ARQ - JavaScript SPARQL Functions

ARQ supports (Jena v3.7.0 onwards) writing custom SPARQL functions in JavaScript. These functions can be used in FILTERs and for calculating values to assign with AS in BIND and SELECT expressions.

XSD datatypes for strings, numbers and booleans are converted to the native JavaScript datatypes. RDFterms that do not fit easily into JavaScript datatypes are handled with a object class NV.

Loading JavaScript functions

JavaScript is loaded from an external file using the context setting “". This can be written as arq:js-library for commands and Fuseki configuration files.


sparql --set arq:js-library=SomeFile.js --data ... --query ...

will execute on the data with the JavaScript functions from file “SomeFile.js” available.

JavScript functions can also be set from a string directly from within Java using constant ARQ.symJavaScriptFunctions (“").

Using JavaScript functions

SPARQL functions implemented in JavaScript are automatically called when a URI starting “" used.

This can conveniently be abbreviated by:

PREFIX js: <>

Arguments and Function Results

xsd:string (a string with no language tag), any XSD numbers (integer, decimal, float, double and all the derived types) and xsd:boolean are converted to JavaScript string, number and boolean respectively.

SPARQL functions must return a value. When a function returns a value, it can be one of these JavaScript native datatypes, in which case the reverse conversion is applied back to XSD datatypes. For numbers, the conversion is back to xsd:integer (if it has no fractional part) or xsd:double.

The JavaScript function can also create NodeValue (or NV) objects for other datatypes by calling Java from within the JavaScript script engine of the Java runtime.

URIs are passed as NV object and are available in JavaScript as a string.

The class NV is used for all other RDF terms.

Returning JavaScript null is the error indicator and a SPARQL expression error (ExprEvalException) is raised, like any other expression error in SPARQL. That, in turn, will cause the whole expression the function is part of to evaluate to an error (unless a special form like COALESCE is used). In a FILTER that typically makes the filter evaluate to “false”.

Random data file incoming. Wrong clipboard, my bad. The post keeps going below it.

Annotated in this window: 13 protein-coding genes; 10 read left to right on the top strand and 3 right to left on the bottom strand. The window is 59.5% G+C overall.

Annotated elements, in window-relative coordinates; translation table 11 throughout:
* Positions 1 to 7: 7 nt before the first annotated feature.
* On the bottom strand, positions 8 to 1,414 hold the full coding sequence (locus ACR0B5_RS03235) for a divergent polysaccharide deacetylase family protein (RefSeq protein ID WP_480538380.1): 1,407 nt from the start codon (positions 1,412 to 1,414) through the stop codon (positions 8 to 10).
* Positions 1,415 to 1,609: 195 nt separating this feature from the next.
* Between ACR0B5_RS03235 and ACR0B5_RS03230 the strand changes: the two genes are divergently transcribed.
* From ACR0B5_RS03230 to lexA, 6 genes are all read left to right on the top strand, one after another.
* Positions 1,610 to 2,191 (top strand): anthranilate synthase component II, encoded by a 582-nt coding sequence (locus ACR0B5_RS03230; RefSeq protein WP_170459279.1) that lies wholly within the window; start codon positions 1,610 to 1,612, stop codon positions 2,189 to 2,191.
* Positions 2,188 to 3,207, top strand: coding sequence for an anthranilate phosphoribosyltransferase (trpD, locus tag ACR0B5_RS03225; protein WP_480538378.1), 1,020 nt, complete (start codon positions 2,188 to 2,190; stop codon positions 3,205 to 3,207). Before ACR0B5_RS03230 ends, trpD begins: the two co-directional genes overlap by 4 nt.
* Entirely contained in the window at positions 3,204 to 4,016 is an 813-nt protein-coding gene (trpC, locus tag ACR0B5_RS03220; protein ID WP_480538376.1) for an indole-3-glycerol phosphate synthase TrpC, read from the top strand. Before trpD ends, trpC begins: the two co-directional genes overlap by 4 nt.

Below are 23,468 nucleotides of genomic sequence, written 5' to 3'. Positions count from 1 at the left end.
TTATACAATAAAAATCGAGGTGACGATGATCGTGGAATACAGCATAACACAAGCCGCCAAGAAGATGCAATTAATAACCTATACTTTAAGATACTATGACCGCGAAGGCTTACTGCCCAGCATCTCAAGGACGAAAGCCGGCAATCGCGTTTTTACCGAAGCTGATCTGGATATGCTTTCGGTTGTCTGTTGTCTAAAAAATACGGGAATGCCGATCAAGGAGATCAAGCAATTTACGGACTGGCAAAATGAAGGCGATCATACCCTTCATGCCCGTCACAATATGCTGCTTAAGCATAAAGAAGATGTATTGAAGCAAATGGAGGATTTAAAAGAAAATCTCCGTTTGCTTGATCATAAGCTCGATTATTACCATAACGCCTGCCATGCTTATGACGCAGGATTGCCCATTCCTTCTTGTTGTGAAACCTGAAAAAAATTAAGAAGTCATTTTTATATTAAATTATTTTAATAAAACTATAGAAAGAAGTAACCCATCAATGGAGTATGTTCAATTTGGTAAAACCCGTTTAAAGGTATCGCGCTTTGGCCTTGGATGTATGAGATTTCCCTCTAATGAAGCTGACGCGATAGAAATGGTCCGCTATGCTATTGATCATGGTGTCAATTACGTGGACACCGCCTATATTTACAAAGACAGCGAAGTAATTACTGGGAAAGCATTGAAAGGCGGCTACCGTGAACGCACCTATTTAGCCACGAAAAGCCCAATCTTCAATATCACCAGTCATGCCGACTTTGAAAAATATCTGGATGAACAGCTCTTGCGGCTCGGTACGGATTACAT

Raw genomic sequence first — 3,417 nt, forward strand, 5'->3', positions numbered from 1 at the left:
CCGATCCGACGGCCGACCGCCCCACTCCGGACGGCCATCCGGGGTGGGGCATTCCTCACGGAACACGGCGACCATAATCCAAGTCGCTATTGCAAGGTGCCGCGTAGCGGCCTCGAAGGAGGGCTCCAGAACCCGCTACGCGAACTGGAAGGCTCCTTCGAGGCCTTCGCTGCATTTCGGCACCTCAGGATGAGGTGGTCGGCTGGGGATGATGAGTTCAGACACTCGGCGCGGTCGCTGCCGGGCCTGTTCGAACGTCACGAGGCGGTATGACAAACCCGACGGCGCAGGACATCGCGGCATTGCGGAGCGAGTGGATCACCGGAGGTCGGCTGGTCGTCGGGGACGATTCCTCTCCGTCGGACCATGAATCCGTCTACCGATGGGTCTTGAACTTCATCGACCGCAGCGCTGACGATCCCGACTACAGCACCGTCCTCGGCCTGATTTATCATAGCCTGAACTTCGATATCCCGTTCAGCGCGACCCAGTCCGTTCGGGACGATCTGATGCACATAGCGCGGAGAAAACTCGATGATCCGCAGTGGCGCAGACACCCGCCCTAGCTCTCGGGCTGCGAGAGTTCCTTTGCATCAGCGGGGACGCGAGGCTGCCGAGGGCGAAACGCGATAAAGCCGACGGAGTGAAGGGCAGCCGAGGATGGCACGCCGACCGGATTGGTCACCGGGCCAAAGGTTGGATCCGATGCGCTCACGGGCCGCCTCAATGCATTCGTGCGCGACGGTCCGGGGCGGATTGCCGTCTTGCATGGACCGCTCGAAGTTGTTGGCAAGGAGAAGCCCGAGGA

Suppose “functions.js” contains code to camel case words in a string. For example, “some words to process " becomes “someWordsToProcess”.

// CamelCase a string
// Words to be combined are separated by a space in the string.

function toCamelCase(str) {
    return str.split(' ')

function ucFirst(word)    {
    return word.charAt(0).toUpperCase() + word.slice(1).toLowerCase();

function lcFirst(word)    {
    return word.toLowerCase();

function cc(word,index)   {
    return (index == 0) ? lcFirst(word) : ucFirst(word);

and the query Q.rq

PREFIX js: <>

SELECT ?input (js:toCamelCase(?input) AS ?X)
    VALUES ?input { "some woRDs to PROCESS" }

which can be executed with:

sparql --set arq:js-library=functions.js --query Q.rq

and it results in:

| input                   | X                    |
| "some woRDs to PROCESS" | "someWordsToProcess" |

Use with Fuseki

The context setting can be provided on the command line starting the server, for example:

fuseki --set arq:js-library=functions.js --mem /ds

or it can be specifiid in the server configuration file config.ttl:

PREFIX :        <#>
PREFIX fuseki:  <>
PREFIX rdf:     <>
PREFIX rdfs:    <>
PREFIX ja:      <>

[] rdf:type fuseki:Server ;
    # Set the server-wide context
    ja:context [
         ja:cxtName "arq:js-library" ;
         ja:cxtValue "/filepath/functions.js"
    ] ;

<#service> rdf:type fuseki:Service;
    rdfs:label                   "Dataset";
    fuseki:name                  "ds";
    fuseki:serviceQuery          "sparql";
    fuseki:dataset <#dataset> ;

<#dataset> rdf:type ja:DatasetTxnMem;
    ja:data <file:D.trig>;

and used as:

fuseki --conf config.ttl